assigned as assistant division commander. The exercise started out as planned. Things began to go wrong, though, because
somehow two elements of German E Boats had crossed the English Channel and gotten in among the LST convoy
that was bringing engineers, tanks and other vehicles to participate in the landing.
All the brass had come to watch
this exercise since it was the last one. Generals Eisenhower and
Montgomery were there,
along with General J. Lawton Collins, commander of the VII Corps, and several others. They could not understand what had
gone wrong. Later that day they found out that the E-boat attack had caused about 800 casualties. For a while they were worried
that the Germans might have captured some soldiers and forced them to tell about the plans for D-Day, but all the bodies
were finally accounted for.
On D-Day, the Fourth Division
landed on Utah Beach. First ashore was the Eighth Infantry, then
the Twenty-second Infantry. The reserve was the Twelfth Regiment. There was no opposition from the Germans on shore.
About an hour and a half after the Eighth Infantry had moved inland, the Twenty-second Infantry landed. They headed inland
across the marshes toward St. Martin-de-Varreville and St. Germain-de-Varreville.
Just before the middle of June,
General Bradley ordered the Fourth and Ninetieth Division to move
abreast toward Cherbourg,
an important port. Vernon's last letter home was dated June 15, 1944. He couldn't tell what had been happening but he did say
he was in action and that it was nothing like maneuvers. He had not killed any Germans yet and hoped that he didn't have to.
They were really living in the rough and some days they didn't even get a chance to wash their hands. He told his mother
not to worry about him because he was fairly safe and things weren't too bad. That was the last they heard from him.
He was declared missing in
action and it was not until February of 1945 that they learned of
his death. It was April of that year
before they learned any of the details surrounding his death. A chaplain, 1st Lt. Gerald J. Rabe, sent two letters about Vernon.
They said that Vernon was a half track driver in the Anti-Tank platoon of his company. On June 21, 1944, the First Battalion
was moving up the Cherbourg peninsula, in the vicinity of LeThiel, France. Enemy artillery fire, especially from coastal guns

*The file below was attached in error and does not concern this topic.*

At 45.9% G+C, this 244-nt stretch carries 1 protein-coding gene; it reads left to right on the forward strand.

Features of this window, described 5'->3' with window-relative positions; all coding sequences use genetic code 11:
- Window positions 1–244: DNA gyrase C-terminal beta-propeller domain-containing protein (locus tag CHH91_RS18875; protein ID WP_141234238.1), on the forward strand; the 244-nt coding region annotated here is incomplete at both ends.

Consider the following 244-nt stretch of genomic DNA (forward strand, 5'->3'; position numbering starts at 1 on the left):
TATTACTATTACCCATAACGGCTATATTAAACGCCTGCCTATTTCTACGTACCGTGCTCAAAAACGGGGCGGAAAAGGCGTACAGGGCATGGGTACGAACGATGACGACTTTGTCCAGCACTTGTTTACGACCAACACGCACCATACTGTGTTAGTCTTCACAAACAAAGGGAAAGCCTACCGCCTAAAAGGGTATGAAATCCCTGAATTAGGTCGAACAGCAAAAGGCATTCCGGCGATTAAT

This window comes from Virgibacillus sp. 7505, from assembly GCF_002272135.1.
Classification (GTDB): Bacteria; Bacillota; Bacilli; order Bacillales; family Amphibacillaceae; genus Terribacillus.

had been intense and shrapnel from one of the shells killed Vernon instantly as he took shelter near his vehicle.
He was buried at St. Mere Eglise No. 2, United States Military Cemetery, in Normandy France. Part of the letter reads:
...as a soldier, your boy
bravely fought and bravely died, to stamp out the threat of
slavery which hangs over the world today.
As a member of our great Allied Armies, he brought liberation, new hope, and new life to nations that had been insulted,
robbed, tortured, defiled, and enslaved by their conquerors. With such courage and strength in his heart, he walked humbly
with his God, and was therefore worthy to conquer.
Vernon was awarded the Purple
Heart for wounds received in action, resulting in his death. His
parents also received a certificate
signed by Franklin Roosevelt. It reads:
In grateful memory of Technician
Fifth Grade James V. Todd, who died in the service of his country
in the European Area,
June 21, 1944. He stands in the unbroken line of patriots who have dared to die that freedom might live and grow and
increase its blessings. Freedom lives, and through it, he lives--in a way that humbles the undertakings of most men.
From the webpage: Family Stories
Vernon Todd and his halftrack
From the webpage: Family Stories
Certificate for the award of the Purple Heart Medal to T5 James V. Todd
From the webpage: Family Stories
James V. Todd was buried in the
temporary U.S. Military Cemetery
Sainte Mere-Eglise #2 at Carentan, France and later his remains were returned to the
United States where he was interred in Alabama in September 1948.
Grave marker for James V. Todd
The inscription reads:
TEC 5 22 Inf. 4 Div. WWII
Photo by Chuck Jones from the Find a Grave website